25 January 2012

" not found"? here we go again...

Hi all...

I've been tinkering with Linux Mint for the last month, so my CentOS installation was kinda abandoned. However, I took my chance to update CentOS via the usual chroot trick. It works.... however...

I found a glitch. I was aware of it when I ran my self-made wifi connection script which calls dhclient program. It said: not found

Great...ldd said the same thing too. However, is still in /lib/, so it's not really missing. Hmmmm...

As a important note: recent update shows that there is another which reside in /lib/i686/nosegneg. From random googling, I concluded that it is a "Xen friendly" library. It's a short way to describe that those libraries are not using certain segmentation techniques that might confuse or break Xen, so to speak.

Then, somehow I felt that it *might* be related to SELinux (i make it enforcing). Here are few lines from /var/log/messages that shows such quirk:
kernel: [    5.195941] type=1400 audit(1327499418.190:3):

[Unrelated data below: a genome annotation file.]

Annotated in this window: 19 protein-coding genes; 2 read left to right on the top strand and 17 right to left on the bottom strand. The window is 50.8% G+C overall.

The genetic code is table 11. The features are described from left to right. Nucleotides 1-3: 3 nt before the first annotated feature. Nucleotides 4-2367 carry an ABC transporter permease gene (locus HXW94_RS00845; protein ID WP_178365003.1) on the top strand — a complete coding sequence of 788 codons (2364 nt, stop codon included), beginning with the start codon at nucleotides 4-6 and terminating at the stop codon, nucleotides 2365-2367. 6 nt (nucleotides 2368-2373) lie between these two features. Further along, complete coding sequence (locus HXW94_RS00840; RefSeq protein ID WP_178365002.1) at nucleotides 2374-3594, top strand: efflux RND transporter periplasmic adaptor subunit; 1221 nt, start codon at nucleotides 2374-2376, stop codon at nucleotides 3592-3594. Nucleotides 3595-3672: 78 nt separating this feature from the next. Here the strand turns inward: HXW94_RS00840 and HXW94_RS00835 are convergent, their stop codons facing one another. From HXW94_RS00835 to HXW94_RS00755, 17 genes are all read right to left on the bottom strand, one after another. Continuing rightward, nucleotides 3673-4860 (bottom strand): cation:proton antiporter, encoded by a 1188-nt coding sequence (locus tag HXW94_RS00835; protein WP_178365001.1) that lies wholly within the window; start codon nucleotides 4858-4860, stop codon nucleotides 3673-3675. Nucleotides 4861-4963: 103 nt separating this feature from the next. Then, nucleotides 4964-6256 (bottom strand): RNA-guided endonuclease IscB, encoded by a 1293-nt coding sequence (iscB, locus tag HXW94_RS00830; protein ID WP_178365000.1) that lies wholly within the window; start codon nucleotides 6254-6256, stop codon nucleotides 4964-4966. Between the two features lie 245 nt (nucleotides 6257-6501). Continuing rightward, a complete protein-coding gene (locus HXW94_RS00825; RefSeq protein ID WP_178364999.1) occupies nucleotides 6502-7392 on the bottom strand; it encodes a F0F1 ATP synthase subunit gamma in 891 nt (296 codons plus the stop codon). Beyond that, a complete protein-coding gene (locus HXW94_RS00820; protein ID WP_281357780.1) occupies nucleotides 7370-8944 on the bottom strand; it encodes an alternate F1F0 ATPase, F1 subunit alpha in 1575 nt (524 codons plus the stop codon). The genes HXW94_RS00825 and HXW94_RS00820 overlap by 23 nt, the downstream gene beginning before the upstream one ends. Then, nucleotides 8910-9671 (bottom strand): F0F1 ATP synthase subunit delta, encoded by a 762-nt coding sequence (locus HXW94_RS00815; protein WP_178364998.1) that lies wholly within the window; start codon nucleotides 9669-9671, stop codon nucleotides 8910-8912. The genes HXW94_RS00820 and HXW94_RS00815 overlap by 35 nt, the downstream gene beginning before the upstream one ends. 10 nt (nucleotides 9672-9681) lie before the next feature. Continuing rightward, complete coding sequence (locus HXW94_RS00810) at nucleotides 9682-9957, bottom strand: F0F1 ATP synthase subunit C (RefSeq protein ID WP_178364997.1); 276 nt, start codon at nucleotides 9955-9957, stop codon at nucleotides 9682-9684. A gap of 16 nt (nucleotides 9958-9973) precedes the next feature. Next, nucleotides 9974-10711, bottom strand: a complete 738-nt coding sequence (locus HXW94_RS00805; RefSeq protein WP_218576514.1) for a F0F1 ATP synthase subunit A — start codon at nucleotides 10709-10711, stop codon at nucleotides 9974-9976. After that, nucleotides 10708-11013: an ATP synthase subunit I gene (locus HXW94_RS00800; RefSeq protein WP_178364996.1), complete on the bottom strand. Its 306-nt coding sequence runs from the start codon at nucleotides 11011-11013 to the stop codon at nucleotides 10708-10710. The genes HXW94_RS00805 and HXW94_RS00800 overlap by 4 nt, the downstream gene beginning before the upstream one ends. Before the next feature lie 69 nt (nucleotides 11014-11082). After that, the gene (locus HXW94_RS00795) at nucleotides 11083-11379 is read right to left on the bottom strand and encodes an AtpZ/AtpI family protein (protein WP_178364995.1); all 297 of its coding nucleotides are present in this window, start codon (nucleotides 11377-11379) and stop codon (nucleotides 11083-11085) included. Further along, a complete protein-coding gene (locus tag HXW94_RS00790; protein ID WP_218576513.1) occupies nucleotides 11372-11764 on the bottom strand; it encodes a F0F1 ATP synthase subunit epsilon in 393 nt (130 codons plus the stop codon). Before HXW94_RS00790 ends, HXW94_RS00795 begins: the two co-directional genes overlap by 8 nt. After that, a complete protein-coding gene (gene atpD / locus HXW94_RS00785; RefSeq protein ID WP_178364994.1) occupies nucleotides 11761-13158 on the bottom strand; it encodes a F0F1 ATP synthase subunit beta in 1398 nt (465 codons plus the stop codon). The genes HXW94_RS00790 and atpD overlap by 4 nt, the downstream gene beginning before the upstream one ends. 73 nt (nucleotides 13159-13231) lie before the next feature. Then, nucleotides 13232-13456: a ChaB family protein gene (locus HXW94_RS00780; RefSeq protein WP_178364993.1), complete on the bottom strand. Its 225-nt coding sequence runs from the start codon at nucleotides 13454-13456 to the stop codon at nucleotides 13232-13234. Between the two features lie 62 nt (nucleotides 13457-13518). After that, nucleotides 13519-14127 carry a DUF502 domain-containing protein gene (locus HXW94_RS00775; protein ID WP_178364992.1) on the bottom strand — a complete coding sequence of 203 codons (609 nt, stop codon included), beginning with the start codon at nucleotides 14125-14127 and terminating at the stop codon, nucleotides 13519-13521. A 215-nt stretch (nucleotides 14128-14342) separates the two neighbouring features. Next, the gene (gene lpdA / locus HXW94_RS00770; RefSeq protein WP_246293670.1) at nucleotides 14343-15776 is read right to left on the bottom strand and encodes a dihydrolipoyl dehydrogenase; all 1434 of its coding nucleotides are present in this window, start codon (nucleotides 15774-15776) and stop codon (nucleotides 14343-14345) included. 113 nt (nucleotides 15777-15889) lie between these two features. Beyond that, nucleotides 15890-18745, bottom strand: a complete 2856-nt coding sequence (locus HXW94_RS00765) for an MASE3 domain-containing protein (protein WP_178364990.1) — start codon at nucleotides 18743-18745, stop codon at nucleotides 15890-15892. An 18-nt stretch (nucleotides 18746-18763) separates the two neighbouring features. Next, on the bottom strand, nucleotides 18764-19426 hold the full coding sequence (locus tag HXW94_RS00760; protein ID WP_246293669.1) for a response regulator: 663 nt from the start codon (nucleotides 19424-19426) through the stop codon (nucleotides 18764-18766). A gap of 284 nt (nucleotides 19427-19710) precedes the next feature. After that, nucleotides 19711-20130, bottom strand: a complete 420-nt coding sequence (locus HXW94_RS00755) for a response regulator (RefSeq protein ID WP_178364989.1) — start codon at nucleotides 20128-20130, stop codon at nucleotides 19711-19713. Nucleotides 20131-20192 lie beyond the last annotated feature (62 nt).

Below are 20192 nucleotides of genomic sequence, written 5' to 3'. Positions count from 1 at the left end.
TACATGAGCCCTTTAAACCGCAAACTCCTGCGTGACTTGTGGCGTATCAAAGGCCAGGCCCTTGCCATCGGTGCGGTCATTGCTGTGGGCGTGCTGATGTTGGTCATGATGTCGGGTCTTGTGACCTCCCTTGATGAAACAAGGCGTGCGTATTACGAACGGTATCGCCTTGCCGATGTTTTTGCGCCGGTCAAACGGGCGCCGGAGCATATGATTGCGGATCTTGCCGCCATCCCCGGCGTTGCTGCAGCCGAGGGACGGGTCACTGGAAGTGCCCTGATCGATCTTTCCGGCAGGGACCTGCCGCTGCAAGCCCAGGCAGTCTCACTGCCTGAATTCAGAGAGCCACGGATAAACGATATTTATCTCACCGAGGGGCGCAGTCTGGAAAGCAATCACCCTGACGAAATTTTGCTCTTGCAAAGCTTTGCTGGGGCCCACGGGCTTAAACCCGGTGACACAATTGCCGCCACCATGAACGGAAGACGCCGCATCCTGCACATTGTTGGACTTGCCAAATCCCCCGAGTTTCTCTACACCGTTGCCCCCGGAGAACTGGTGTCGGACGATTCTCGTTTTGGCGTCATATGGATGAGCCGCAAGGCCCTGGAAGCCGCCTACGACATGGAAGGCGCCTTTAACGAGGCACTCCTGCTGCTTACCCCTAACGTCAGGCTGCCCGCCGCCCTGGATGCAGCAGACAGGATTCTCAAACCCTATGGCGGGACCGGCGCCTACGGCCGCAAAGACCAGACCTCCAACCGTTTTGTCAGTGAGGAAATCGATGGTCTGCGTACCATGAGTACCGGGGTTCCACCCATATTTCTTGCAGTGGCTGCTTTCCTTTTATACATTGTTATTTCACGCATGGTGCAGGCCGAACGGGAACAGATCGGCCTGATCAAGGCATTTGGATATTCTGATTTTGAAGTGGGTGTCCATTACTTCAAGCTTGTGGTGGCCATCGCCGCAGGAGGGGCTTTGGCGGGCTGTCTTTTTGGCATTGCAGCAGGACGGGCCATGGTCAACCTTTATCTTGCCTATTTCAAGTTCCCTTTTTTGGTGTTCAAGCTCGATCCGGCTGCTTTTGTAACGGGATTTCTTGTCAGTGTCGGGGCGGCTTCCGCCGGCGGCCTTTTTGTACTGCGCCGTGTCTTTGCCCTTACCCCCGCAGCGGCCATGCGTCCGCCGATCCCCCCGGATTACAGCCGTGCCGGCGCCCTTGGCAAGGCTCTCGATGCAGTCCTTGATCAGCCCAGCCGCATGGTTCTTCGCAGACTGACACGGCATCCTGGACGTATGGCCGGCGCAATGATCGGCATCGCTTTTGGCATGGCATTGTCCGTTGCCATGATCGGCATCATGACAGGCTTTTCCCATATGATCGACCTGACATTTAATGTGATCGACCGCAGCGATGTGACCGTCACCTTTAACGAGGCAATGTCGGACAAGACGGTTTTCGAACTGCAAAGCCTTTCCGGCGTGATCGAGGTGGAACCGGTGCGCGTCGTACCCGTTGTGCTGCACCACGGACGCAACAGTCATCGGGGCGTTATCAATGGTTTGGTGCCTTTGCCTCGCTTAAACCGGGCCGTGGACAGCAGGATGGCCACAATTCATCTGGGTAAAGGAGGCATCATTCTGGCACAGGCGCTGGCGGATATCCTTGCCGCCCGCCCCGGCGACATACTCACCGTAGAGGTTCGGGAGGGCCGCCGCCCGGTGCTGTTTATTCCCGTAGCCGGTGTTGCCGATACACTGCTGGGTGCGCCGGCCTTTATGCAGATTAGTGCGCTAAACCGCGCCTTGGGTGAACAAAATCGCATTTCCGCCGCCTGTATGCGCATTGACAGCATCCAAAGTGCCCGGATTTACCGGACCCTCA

avc:  denied  { read } for  pid=860 comm="restorecon" name="" dev=xxxx ino=4821369 scontext=system_u:system_r:restorecon_t:s0 tcontext=system_u:object
_r:file_t:s0 tclass=lnk_file

and the output of "ls" is:
$ ls -lZ /lib/
lrwxrwxrwx  root root system_u:object_r:file_t          /lib/ ->
(the above output might be slightly incorrect, just focus on "file_t" attribute)

Alright, so SELinux attribute of is wrong. I didn't know what exactly causing that during the chroot session. My best guess is that since it was done inside Linux Mint, which in turn doesn't use SELinux, partial relabeling or anything related to fix SELinux attribute simply fails.

The fix is fortunately easy:
1. edit /etc/sysconfig/selinux. change "SELINUX=enforcing" into "SELINUX=permissive"
2. do "sudo touch /.autorelabel". Notice the . (dot) prefix.
3. reboot

SELinux will relabel everything inside your mounted filesystem according to its default configuration once Linux enters normal runlevel.

To confirm your problem is gone, pick random binary, say dhclient and run ldd. Here's mine:
$  ldd /sbin/dhclient => /lib/i686/nosegneg/

And problem is solved :) Now you can turn SELinux back into enforcing mode.

PS: SELinux is both fun and frustating..... but with careful log analysis, usually you can pinpoint the root of the problem pretty fast.


Mulyadi Santosa


Anonymous said...

is chrooting centos mean you boot to Linux Mint, chroot to centos /, and you use centos (with mint kernel) ?

Mulyadi Santosa said...

Yes :), you're right

Anonymous said...